Absurdly Driven looks at the world of business with a skeptical eye and a firmly rooted tongue in cheek.
I'm not at my finest first thing in the morning.
Especially if it's cloudy or raining. In the outside world or inside my head, that is.
I want to commune with my baristas. They're some of the loveliest people in the world. At that time of the morning, at least.
Or, as I prefer calling 8 a.m., night.
I ordered my Grande Almond Milk Latte, failed to resist a Double Smoked Bacon Sandwich and chatted with Kurshina the barista about the ills of the world.
Something, though, wasn't right.
There was a loud, tinny noise invading my firmament. As I waited for my latte, this noise was getting louder.
I began to recognize it as a human voice talking about sales numbers.
Sherine, a barista of calm temperament and strong views, handed me my latte.
I turned to go and finally located the source of the cacophony.
Two men were seated at a table, their laptops out and open. One had placed his phone on the table.
These people were holding a conference call. In Starbucks. At full blast.
Please, I'm fully aware that Starbucks can be the location of job interviews and even in-person team meetings.
This was, to my mind, a symptom of something far worse.
We've come to live in our own, electronics-enabled world so much that we don't even think about how it affects anyone else. Or, if we do, we don't care.
Recently, I went to a restaurant bar for a quiet meal, accompanied by a murder novel.
Three separate people decided it was just fine to play videos on their phones at full volume.
Right there at the bar.
They didn't care if it disrupted anyone else. They didn't even consider whether it disrupted anyone else. This was, to them, normal behavior.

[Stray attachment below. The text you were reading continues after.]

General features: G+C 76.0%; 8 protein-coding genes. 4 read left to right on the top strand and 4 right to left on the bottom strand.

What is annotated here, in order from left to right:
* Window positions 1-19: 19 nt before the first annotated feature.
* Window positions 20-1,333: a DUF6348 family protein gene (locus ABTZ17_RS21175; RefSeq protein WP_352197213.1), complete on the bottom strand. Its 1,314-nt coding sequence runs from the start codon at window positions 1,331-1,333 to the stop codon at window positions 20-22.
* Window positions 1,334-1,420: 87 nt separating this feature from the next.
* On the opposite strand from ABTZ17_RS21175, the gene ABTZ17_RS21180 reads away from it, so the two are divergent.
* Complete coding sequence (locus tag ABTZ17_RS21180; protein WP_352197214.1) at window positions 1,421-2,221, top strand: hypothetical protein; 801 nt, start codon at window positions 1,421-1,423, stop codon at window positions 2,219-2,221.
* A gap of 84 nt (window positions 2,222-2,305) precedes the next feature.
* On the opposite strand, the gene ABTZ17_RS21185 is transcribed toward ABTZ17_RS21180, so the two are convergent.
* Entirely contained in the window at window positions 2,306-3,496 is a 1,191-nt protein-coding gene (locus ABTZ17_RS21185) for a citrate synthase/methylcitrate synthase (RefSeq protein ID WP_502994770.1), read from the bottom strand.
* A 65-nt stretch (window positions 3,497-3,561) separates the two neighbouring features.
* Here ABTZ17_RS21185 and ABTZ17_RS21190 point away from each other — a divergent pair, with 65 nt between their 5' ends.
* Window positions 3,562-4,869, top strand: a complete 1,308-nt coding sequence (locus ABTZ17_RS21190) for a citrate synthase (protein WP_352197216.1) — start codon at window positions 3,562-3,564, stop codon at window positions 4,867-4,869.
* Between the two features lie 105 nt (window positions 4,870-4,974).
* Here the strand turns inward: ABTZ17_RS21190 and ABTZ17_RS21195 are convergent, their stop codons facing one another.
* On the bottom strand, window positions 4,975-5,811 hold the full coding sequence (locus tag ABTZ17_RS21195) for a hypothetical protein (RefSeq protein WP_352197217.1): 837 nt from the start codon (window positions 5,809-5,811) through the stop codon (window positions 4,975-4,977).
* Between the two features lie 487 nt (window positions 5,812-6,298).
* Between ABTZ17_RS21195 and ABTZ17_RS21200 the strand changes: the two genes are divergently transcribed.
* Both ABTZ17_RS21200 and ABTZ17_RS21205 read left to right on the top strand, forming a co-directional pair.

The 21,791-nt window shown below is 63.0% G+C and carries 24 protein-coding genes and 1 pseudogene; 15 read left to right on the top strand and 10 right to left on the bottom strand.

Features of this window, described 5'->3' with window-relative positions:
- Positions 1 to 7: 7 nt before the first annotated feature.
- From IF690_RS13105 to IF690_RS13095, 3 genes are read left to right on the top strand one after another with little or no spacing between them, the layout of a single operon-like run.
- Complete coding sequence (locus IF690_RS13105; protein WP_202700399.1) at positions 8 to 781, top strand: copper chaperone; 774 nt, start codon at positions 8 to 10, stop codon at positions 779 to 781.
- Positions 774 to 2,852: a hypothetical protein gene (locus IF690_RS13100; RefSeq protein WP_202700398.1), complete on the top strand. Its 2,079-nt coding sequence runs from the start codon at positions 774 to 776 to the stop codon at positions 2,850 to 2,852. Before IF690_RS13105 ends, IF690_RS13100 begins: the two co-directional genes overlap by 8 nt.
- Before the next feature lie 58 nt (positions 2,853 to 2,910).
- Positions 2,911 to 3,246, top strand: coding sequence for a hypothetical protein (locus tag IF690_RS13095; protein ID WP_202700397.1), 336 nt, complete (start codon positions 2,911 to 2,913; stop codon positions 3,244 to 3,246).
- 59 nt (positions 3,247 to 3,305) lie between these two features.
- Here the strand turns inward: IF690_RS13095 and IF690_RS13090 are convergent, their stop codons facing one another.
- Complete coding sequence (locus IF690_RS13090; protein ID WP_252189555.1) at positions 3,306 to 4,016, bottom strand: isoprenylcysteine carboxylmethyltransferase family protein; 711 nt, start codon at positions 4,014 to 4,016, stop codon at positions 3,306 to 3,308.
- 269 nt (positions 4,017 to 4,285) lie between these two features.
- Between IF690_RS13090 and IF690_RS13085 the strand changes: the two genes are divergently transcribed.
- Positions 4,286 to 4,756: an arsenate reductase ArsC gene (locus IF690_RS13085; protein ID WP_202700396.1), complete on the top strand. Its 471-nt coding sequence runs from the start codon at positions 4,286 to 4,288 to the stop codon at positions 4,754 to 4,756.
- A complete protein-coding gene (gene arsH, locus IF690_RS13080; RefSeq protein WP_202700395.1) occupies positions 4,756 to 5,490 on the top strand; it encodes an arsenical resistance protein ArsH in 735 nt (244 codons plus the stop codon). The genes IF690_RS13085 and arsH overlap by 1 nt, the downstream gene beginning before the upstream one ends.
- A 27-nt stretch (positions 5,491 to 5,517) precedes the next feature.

That's what we've come to, it seems. Equally, it seems that most people are absolutely fine with it.
So the two salespeople holding their conference call surely didn't care that it might annoy anyone else.
They also didn't care when I stared at them menacingly for at least 30 seconds.
They did care, though, to turn the volume up loud on their phone's speaker. Why, they needed to drown out all the other noises at Starbucks, didn't they?
I know you'll tell me it's just me. I should get used to it.
But let me plead, all the same.
Please, traveling salespeople and other business types. I know you think your meeting is very important.
I know you need to catch up on the latest sales figures and discuss your immediate prospects.
But a conference call at full blast? At 8 a.m.?
Starbucks has an open-door policy, one that drove me out of a Manhattan Starbucks last year.
Equally, customers are still able to complain when human behavior becomes intolerant and intolerable.
I fear that if I complained that early in the morning, I might use short words I'll regret for a long time.
But seriously, a conference call?